He then draws up a long list of effects of the African presence in the Americas, one of which is the existence of the cruel redeemer Lazarus Morell. After the “Remote Cause”, he proceeds through more subtitles to discuss “The Place”, “The Men”, then “The Man” himself, then “The Method”, “The Final Freedom”, “The Catastrophe” and “The Interruption”. These subtitles, combined with references to other sources and language like “It is probably safe to assume that…”, give a feeling of an academic text, heightened by the “Index of Sources” given at the end of the collection, in which we are told that this story is based on a book by Mark Twain and another by Bernard de Voto. Yet there are changes and distortions – the real historical figure was John Murrell, for example, but Borges invents the name Lazarus, perhaps referring to the Biblical character who rose from the dead – Morell does give the slaves he frees a new life, even if he then takes it away almost immediately by selling them back into slavery (or, if they show signs of talking too much, by killing them).
“The Catastrophe” is Morell’s betrayal at the hands of one of his men, which leads him to desperate measures – since he is now a wanted man and an outlaw, he decides to start a slave rebellion to overthrow the authorities who are trying to imprison him (the slaves still support him – having seen their friends escaping and not being brought back, they assumed they’d found freedom. Borges sets up the resolution, with Morell killing a man and stealing his horse and riding around the plantations to whip up rebellion.
Then there’s the final passage, “The Interruption”, in which Borges not only frustrates our expectations but even lays out all the better endings there could have been, before giving us a massive anticlimax:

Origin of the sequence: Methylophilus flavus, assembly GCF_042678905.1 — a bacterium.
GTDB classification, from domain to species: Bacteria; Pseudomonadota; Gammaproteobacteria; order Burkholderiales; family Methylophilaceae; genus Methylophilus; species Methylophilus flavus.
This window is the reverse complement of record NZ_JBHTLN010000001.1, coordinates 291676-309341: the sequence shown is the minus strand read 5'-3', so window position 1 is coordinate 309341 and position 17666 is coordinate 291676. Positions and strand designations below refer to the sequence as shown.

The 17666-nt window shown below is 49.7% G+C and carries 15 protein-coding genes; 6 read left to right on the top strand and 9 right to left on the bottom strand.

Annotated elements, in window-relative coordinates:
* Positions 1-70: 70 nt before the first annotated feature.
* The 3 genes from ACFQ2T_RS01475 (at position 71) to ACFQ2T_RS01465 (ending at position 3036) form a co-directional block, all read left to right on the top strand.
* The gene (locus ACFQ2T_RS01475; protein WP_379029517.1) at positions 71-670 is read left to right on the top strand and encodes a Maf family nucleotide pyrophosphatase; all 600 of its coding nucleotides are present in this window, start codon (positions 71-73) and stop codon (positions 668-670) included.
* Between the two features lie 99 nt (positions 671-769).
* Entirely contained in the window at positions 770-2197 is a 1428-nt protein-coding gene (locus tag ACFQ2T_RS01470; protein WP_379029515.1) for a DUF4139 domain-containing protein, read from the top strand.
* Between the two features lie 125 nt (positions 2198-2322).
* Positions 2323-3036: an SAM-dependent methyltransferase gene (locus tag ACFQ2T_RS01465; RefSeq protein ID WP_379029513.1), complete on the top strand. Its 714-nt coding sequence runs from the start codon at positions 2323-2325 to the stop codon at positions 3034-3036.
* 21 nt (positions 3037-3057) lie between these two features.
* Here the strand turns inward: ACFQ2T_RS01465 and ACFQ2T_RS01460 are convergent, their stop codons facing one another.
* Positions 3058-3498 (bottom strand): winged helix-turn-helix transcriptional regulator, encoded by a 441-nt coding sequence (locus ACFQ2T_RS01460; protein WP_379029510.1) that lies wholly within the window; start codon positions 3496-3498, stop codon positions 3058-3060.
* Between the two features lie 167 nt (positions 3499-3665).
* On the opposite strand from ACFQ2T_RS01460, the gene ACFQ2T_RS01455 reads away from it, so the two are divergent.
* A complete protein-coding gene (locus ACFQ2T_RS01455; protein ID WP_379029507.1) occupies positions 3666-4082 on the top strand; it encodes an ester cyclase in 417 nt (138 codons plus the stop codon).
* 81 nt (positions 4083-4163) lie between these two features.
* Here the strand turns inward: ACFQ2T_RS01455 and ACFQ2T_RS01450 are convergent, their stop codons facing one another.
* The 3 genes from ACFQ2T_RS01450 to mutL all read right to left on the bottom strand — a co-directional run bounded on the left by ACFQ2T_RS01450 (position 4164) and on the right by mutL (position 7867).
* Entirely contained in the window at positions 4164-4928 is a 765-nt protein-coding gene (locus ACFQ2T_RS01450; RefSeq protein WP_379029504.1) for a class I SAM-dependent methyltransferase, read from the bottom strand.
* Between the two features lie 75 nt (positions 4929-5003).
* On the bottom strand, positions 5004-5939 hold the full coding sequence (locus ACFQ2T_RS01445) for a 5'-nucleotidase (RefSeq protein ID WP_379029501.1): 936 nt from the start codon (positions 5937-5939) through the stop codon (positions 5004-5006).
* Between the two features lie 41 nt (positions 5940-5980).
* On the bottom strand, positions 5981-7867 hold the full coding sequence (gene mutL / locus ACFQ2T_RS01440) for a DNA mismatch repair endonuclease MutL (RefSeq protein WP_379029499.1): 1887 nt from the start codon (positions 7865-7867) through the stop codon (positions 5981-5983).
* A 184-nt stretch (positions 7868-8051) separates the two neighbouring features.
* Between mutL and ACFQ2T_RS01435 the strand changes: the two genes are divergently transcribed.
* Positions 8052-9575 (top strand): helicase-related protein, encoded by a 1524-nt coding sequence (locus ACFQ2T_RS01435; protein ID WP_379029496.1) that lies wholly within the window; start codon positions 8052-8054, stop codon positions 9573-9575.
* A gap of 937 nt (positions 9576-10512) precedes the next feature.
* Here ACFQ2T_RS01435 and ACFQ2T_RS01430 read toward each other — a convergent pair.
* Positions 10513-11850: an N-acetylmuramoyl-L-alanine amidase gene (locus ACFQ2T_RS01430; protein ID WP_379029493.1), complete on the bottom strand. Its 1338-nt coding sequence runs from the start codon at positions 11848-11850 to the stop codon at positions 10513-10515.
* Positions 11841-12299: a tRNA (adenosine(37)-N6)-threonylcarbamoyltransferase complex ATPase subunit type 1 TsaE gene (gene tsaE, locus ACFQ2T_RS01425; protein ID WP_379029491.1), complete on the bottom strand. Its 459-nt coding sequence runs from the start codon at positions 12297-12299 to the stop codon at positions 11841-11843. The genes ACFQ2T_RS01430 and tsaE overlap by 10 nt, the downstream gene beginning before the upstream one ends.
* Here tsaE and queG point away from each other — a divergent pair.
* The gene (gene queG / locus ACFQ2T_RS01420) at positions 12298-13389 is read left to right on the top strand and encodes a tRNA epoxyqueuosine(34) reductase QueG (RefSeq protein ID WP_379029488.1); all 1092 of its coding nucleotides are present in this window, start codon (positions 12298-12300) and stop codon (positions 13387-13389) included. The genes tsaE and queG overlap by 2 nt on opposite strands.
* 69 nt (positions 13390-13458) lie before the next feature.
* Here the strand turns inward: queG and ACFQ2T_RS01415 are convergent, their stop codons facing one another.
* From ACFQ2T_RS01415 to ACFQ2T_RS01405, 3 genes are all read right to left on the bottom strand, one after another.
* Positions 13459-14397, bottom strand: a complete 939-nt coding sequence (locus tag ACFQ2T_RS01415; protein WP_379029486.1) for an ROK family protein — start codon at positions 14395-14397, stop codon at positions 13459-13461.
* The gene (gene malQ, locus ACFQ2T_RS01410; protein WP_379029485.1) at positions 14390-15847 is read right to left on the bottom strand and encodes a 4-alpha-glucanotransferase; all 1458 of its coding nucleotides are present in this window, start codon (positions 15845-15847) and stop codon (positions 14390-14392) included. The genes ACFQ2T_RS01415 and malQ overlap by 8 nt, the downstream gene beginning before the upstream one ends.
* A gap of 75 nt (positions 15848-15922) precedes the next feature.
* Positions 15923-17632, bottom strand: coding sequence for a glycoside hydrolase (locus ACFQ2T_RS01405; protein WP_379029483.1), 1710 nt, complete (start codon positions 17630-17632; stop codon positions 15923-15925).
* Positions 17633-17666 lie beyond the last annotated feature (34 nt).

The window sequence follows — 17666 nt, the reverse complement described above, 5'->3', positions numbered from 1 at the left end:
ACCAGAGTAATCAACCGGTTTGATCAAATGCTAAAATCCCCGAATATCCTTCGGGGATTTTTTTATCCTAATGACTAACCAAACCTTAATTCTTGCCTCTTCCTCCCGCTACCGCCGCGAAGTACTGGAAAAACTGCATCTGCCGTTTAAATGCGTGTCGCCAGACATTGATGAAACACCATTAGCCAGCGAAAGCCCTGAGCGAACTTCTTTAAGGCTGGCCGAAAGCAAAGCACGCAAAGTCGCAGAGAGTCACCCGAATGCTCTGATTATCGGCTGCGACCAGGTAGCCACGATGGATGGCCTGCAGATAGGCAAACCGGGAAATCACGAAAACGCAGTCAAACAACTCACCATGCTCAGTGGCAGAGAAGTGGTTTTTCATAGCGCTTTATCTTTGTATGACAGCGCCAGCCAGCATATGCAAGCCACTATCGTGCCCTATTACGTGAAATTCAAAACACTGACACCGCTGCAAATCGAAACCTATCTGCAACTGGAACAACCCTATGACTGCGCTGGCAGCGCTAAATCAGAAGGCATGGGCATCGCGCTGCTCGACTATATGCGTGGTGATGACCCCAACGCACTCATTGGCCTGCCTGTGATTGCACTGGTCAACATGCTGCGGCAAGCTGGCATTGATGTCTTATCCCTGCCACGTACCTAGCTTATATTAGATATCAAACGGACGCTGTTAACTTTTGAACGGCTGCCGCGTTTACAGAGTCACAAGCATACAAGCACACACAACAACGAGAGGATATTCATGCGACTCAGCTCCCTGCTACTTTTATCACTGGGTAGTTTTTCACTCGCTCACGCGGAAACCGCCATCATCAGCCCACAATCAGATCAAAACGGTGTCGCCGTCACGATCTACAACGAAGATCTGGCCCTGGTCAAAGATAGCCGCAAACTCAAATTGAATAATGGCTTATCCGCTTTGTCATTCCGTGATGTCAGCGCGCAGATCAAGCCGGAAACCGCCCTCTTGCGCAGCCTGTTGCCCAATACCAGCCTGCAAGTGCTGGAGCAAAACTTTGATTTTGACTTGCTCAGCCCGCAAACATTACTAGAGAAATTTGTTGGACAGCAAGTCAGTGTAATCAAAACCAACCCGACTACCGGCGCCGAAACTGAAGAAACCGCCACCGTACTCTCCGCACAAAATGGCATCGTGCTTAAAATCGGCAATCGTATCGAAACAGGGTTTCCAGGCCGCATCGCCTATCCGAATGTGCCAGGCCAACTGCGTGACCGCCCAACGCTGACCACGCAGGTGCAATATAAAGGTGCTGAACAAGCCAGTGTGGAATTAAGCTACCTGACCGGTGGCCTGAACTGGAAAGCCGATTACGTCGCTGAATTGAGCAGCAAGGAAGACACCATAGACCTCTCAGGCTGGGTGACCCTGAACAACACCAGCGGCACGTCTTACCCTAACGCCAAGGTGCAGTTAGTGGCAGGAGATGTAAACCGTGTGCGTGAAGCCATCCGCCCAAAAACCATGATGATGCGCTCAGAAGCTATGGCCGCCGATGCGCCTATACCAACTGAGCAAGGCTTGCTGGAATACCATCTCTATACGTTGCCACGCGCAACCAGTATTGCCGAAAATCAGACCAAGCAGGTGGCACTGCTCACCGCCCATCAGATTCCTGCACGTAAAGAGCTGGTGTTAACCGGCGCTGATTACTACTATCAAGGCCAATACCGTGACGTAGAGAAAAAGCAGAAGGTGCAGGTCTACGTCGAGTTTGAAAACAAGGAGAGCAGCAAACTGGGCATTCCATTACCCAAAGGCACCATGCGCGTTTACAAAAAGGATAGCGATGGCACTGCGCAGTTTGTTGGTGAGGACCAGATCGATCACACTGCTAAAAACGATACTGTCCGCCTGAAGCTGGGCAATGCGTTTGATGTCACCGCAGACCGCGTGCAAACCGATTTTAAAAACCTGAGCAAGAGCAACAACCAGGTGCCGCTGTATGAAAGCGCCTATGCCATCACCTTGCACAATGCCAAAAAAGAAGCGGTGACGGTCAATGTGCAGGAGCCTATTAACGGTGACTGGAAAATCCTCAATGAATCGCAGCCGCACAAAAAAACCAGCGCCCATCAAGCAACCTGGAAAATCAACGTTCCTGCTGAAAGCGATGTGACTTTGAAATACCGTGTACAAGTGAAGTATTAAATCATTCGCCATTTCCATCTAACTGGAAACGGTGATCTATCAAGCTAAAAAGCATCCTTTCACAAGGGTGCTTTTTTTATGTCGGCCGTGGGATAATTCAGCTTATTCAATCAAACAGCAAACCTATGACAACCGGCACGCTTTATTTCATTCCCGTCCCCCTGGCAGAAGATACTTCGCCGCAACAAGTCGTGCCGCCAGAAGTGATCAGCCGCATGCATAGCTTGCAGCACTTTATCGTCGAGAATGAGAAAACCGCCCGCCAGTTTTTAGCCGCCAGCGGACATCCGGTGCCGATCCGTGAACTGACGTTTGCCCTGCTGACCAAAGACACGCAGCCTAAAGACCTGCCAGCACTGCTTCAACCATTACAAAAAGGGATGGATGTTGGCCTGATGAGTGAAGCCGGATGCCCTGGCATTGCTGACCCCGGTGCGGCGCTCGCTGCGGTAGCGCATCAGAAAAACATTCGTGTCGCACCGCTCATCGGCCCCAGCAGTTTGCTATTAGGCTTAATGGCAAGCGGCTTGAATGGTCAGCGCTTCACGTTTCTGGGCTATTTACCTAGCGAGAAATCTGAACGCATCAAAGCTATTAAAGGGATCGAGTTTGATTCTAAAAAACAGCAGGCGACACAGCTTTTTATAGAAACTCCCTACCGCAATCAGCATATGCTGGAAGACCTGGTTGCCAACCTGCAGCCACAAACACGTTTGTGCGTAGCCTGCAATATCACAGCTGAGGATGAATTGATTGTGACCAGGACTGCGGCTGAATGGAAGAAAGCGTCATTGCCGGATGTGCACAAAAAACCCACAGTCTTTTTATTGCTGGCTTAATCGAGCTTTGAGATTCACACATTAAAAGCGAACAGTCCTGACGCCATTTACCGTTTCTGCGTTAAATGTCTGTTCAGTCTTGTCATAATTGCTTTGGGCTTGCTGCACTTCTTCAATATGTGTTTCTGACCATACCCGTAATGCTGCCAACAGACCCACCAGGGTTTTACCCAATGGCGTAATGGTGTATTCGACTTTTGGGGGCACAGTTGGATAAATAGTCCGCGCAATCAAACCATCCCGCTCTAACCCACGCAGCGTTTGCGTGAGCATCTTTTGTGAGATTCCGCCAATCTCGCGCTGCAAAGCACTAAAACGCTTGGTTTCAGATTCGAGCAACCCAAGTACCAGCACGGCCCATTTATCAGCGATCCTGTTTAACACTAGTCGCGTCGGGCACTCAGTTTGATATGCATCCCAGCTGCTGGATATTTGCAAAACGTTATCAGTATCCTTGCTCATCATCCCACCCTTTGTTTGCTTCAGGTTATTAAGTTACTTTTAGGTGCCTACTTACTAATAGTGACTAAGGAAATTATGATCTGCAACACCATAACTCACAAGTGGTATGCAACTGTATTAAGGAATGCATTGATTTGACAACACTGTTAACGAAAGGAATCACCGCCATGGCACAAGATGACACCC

Morell leading uprisings of Negroes that dreamed of hanging him … Morell hanged by armies of Negroes that he had dreamed of leading … it pains me to admit that the history of the Mississippi did not seize upon those rich opportunities. Nor, contrary to all poetic justice (and poetic symmetry), did the river of his crimes become his tomb. On the 2nd of January, 1835, Lazarus Morell died of pulmonary congestion in the hospital at Natchez, where he’d been admitted under the name Silas Buckley. Another man in the ward recognized him. On that day, and on the 4th of January, slaves on scattered plantations attempted to revolt, but they were put down with no greet loss of blood.
An infuriating ending, yes, but for me it’s one that says something about the futility and unpredictability of life, the frailty of human plans, the way in which successful and powerful people can very suddenly fall from power and even die – this happens often in other Borges stories, and often in the same way, with the narrative reflecting the events and the life ended in a sentence or two. I think it also says something about the time and place of the story, a time and place in which heroes were rare, in which victories and happy endings were almost impossible, in which lives just fizzled out while the monstrous system went on and on. Most of all the ending feels true, more true (if less poetic) than the other possibilities, and for some reason that’s what we want from fiction – even though we know it’s made up, we want it to feel absolutely true.
Update: you can see more posts in my long-delayed Borges Marathon here.